So, symbolism. Your story probably won't work exactly like that, but if you have the love interest here and there, it can be fine. Honestly, don't put her in harm's way just for this reason. Going to help the MC or being kidnapped by baddies are very stereotyped things at this point, and not terribly interesting inherently. If she does help, maybe have her do something that doesn't involve going up close to the bad guys. Like she finds a thing, or she happens to discover a fact that ends up being a clue. Or maybe she finds the baddies, but nopes out of there before she can put herself in danger.
 

ironpony

Senior Member
Oh okay but for the ending I wanted, I wanted the MC to feel consequences for his actions of putting her in danger, and he won't feel consequences, if she is not there though, if that makes sense? I know it's a cliche, but at the same time, I want the MC to pay the price for his actions, but not sure how to do that by putting his wife in danger, which of course has been done before, but thought it would still be dramatically effective?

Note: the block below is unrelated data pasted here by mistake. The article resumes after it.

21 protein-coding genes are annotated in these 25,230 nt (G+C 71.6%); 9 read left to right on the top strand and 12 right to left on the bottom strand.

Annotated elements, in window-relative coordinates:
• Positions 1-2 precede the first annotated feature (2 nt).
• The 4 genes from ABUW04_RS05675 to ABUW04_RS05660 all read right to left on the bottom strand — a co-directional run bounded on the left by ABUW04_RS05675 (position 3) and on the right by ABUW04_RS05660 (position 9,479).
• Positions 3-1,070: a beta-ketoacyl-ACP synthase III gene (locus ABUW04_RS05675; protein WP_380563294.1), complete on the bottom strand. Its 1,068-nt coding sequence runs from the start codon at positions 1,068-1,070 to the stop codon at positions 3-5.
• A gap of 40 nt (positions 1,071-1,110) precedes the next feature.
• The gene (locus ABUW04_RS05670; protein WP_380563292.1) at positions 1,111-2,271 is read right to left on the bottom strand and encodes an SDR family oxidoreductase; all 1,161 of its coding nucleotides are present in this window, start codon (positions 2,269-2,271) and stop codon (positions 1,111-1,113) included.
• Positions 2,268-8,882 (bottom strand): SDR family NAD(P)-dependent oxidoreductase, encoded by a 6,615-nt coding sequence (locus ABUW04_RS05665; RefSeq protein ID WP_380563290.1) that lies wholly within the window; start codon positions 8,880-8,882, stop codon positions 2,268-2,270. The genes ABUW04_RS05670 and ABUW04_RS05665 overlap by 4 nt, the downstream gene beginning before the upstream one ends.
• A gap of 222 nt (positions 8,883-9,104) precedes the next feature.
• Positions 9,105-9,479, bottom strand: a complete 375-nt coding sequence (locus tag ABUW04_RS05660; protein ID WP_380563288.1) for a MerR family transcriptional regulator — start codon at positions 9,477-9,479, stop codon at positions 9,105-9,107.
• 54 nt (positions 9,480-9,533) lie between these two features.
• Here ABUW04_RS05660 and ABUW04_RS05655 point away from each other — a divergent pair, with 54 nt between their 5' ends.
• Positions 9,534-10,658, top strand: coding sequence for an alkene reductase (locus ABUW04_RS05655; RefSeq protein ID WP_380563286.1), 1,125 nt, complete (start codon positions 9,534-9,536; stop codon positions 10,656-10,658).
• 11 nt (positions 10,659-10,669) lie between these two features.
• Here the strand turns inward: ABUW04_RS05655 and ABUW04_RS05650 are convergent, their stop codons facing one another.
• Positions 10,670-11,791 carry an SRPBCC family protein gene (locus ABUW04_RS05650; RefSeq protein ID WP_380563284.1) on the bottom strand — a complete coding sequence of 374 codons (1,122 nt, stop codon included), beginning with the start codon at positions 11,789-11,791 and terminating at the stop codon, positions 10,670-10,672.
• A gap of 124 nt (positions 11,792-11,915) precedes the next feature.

apocalypsegal

Senior Member
If you want a certain thing to happen, then you have to have a reason for it to happen. It's your story, you decide the elements. It has to be more than the MC wanting her to be there. That's just a cop-out (HA), a cheat for the viewer. Give her some background that makes her presence a logical outcome. She could be an FBI agent, possibly disgraced for something involving the criminals. Or a forensics computer expert, with a link to something the hero needs to resolve the plot. Anything the viewer will accept and be interested in seeing how it turns out.
 

ironpony

Senior Member